Around 200 B.C. there was an economic crisis, similar to the one we are experiencing today. The plebeians, especially farmers, found themselves unable to afford their homes and they demanded a bailout from the government. When the Senate refused, an uprising occurred, resulting in increased power for the popularly elected Plebeian Council. The country was then essentially controlled by new Plebeian political elites who were, however, mostly concerned with their own power and not about the problems of the people who elected them. As common Plebeians fell further into debt, unemployment rose and farmers could no longer sell their produce, resulting in widespread bankruptcy. People began voting for politicians who promised bailouts. Populist leaders emerged who promised "change." The final decades of the Roman Republic saw an eerily familiar increase in the dependence of the average Roman citizen on their government, along with tax increases to pay for government programs. The Republic had slowly devolved into a democracy wherein people voted themselves benefits they had not earned. Sound familiar? In 133 B.C., Tiberius Gracchus was elected as a Tribune. In a move that would be considered "Obamanesqe," he attempted to "spread the wealth" by proposing a law that would have limited the amount of land any particular individual could own and redistributing land to the poor. He was later murdered but his brother was elected and continued to support populist policies that circumvented the constitution. A new political party, the democratic "Populare" party, gained power. They regularly broke the law in the name of democracy. In a final attempt to reestablish constitutional rule and strengthen the Senate, Lucius Sulla, a member of the conservative "Optimate" party, took control as dictator, passed laws to strengthen the constitution and the Senate and then resigned. Another populist movement (like Acorn) arose in about 65 B.C. to address the problems of the poor. When they were unable to pass all of their reforms legally they began using illegal methods. Eventually, Julius Caesar, a "Populare" politician, was installed as perpetual dictator in 44 B.C., influenced by his greatness as a general and his distribution of benefits, like food subsidies to the population and free land to his former soldiers. He began appointing officials some today would call "czars" (named today after Russian Czars, a word derived originally from the word Caesar) that would not have to be approved by the legislature, but his tenure was cut short by assassination. After Mark Antony was defeated by Octavian at the Battle of Actium in 31 B.C., the Senate gave Octavian extra-constitutional powers in 27 B.C., effectively terminating the Roman Republic forever.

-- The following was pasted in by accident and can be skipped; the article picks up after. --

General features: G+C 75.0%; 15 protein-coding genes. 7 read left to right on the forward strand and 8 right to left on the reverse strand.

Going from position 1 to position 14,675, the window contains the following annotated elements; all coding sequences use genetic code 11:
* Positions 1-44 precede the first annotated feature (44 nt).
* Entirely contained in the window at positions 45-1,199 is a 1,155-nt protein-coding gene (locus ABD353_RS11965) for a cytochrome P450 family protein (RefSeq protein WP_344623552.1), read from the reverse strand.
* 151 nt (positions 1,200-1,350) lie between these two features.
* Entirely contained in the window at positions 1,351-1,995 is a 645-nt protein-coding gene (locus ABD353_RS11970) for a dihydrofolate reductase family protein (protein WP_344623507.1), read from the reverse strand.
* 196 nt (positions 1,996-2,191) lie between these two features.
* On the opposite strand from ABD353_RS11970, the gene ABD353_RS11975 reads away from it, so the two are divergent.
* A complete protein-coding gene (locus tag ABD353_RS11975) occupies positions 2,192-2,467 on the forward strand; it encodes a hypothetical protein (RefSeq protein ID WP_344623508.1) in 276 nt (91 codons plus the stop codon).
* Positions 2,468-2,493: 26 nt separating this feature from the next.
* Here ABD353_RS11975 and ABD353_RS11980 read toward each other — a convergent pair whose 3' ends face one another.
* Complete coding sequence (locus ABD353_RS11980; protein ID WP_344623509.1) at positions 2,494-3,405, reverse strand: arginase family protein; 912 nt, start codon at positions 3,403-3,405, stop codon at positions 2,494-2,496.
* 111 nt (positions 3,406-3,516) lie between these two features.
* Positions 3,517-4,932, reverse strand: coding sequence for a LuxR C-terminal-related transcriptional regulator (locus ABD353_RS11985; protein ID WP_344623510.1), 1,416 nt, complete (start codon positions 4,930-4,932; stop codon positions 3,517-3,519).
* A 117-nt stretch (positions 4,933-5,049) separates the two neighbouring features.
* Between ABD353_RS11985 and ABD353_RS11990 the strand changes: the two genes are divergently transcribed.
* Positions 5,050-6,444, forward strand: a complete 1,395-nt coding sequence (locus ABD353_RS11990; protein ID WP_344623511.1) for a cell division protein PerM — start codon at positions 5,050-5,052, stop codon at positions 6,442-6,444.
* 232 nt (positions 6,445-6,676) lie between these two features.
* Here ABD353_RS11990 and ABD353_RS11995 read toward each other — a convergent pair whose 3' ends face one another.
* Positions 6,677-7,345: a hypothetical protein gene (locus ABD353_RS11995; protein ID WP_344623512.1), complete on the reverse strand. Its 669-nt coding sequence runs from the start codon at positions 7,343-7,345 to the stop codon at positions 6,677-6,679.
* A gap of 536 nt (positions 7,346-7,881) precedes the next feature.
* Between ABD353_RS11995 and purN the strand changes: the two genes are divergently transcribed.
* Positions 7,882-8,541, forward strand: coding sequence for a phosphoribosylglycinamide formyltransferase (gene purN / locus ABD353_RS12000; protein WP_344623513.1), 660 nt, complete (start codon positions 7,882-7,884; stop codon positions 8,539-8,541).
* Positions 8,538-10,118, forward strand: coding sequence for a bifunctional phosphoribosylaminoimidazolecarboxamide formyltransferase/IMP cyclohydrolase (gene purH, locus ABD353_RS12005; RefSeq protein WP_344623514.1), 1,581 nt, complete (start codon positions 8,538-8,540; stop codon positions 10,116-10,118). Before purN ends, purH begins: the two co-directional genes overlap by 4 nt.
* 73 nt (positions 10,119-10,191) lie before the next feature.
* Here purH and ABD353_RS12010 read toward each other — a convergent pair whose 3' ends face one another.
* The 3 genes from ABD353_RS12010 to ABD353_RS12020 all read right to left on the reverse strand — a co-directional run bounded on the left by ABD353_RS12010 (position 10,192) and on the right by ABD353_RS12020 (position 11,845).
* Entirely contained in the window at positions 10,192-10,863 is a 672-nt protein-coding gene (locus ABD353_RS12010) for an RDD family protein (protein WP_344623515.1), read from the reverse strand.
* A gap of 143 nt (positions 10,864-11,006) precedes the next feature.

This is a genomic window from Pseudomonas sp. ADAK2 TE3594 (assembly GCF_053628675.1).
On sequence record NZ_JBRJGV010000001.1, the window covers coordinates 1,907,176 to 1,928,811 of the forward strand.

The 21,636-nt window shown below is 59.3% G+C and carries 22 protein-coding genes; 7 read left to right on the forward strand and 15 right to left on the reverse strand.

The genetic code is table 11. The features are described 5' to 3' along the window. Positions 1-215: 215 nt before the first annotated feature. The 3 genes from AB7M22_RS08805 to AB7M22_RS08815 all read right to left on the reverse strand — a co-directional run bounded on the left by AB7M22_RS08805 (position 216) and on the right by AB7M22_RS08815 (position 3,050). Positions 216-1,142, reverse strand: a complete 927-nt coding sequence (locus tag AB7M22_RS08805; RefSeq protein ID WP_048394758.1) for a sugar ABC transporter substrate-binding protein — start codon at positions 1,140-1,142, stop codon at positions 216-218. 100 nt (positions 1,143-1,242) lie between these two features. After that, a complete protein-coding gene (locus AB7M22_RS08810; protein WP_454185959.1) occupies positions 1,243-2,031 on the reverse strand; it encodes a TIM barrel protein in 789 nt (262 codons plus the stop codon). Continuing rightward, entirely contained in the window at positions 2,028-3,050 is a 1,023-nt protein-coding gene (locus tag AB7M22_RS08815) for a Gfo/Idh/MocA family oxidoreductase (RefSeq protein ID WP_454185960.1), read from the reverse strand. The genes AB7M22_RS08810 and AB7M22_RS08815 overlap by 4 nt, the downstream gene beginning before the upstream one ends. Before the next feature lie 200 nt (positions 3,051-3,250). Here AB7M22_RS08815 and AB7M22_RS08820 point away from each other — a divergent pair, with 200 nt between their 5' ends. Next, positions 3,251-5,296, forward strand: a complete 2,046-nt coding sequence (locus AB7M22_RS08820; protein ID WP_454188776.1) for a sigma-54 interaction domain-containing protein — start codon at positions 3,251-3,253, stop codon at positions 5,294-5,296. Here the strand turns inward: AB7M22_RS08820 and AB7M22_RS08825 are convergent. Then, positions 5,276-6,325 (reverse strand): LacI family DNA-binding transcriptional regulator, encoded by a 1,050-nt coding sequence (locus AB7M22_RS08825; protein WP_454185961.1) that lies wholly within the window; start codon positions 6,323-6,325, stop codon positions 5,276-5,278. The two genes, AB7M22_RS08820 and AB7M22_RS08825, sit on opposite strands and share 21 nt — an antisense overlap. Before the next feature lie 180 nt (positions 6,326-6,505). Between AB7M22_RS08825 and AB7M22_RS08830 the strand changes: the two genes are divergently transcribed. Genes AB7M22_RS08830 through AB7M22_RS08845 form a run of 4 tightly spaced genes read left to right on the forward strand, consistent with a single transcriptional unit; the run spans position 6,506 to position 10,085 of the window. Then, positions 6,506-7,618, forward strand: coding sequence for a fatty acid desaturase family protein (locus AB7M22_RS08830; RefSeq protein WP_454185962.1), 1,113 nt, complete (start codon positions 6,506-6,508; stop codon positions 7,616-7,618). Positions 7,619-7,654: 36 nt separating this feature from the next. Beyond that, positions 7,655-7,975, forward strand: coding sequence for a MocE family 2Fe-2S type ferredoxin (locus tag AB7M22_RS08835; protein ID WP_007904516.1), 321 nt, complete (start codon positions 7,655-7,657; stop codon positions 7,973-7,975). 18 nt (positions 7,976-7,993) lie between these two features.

The summary above is a short synopsis, not a complete history. However, the parallels are unnerving and we can easily see the chilling similarities.
Aristotle warned: "Republics decline into democracies and democracies degenerate into despotisms." The Federalist papers show us that the founding fathers understood this all too well. Just as the Roman Senate became more "democratic", so to our own Senate changed from being indirectly elected to direct popular election in 1913. We were founded as a republic partly because democracies become weaker as they grow whereas republics can become stronger. Yet we elect populists, like Chairman Obama, whose unaffordable promises and unconstitutional actions, after the manner of Tiberius Gracchus, Caesar, and Octavian, will be recorded in history as the beginning of the end of our republic. We slip further into a "democracy" of dependence on government and control by it. Inevitably, we too will degenerate into despotism and tyranny. This has already begun. From antiquity through the present, great thinkers like Aristotle and our founding fathers have warned us of the dangers of repeating the mistakes of prior civilizations. Those who survive us will learn how the selfish majority, at the behest of power hungry political elitists, accepted subjugation in exchange for benefits and thereby sowed the seeds (or acorns) of our destruction.
Barack Obama: Plebeian politician to Senator to Dictator wannabe. The USA: republic, to democratic dictatorship and then despotism. It not only can happen, but it will, unless we learn from history and prevent its repetition.
[A note of thanks to Prof. Stephen S. McRoberts for clarifying the nature of the Senate and Plebeian Council - editor]